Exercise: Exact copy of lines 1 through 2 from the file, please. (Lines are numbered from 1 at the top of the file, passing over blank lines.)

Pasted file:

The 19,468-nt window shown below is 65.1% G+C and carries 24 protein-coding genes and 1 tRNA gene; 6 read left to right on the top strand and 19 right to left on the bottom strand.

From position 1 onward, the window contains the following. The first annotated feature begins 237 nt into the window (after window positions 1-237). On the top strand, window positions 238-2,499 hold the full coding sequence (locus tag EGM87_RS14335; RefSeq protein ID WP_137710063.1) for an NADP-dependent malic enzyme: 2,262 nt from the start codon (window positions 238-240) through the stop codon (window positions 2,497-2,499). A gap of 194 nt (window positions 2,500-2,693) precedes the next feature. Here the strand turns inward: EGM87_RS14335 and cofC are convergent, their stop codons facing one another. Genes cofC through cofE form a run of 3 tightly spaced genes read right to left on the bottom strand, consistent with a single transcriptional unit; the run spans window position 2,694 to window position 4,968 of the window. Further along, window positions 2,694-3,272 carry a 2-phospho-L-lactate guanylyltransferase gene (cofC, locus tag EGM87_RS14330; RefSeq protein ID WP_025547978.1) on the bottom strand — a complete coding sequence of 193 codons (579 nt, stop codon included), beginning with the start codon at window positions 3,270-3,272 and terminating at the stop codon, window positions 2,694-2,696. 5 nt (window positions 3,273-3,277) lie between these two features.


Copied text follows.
The 19,468-nt window shown below is 65.1% G+C and carries 24 protein-coding genes and 1 tRNA gene; 6 read left to right on the top strand and 19 right to left on the bottom strand.

From position 1 onward, the window contains the following. The first annotated feature begins 237 nt into the window (after window positions 1-237). On the top strand, window positions 238-2,499 hold the full coding sequence (locus tag EGM87_RS14335; RefSeq protein ID WP_137710063.1) for an NADP-dependent malic enzyme: 2,262 nt from the start codon (window positions 238-240) through the stop codon (window positions 2,497-2,499). A gap of 194 nt (window positions 2,500-2,693) precedes the next feature. Here the strand turns inward: EGM87_RS14335 and cofC are convergent, their stop codons facing one another. Genes cofC through cofE form a run of 3 tightly spaced genes read right to left on the bottom strand, consistent with a single transcriptional unit; the run spans window position 2,694 to window position 4,968 of the window. Further along, window positions 2,694-3,272 carry a 2-phospho-L-lactate guanylyltransferase gene (cofC, locus tag EGM87_RS14330; RefSeq protein ID WP_025547978.1) on the bottom strand — a complete coding sequence of 193 codons (579 nt, stop codon included), beginning with the start codon at window positions 3,270-3,272 and terminating at the stop codon, window positions 2,694-2,696. 5 nt (window positions 3,273-3,277) lie between these two features.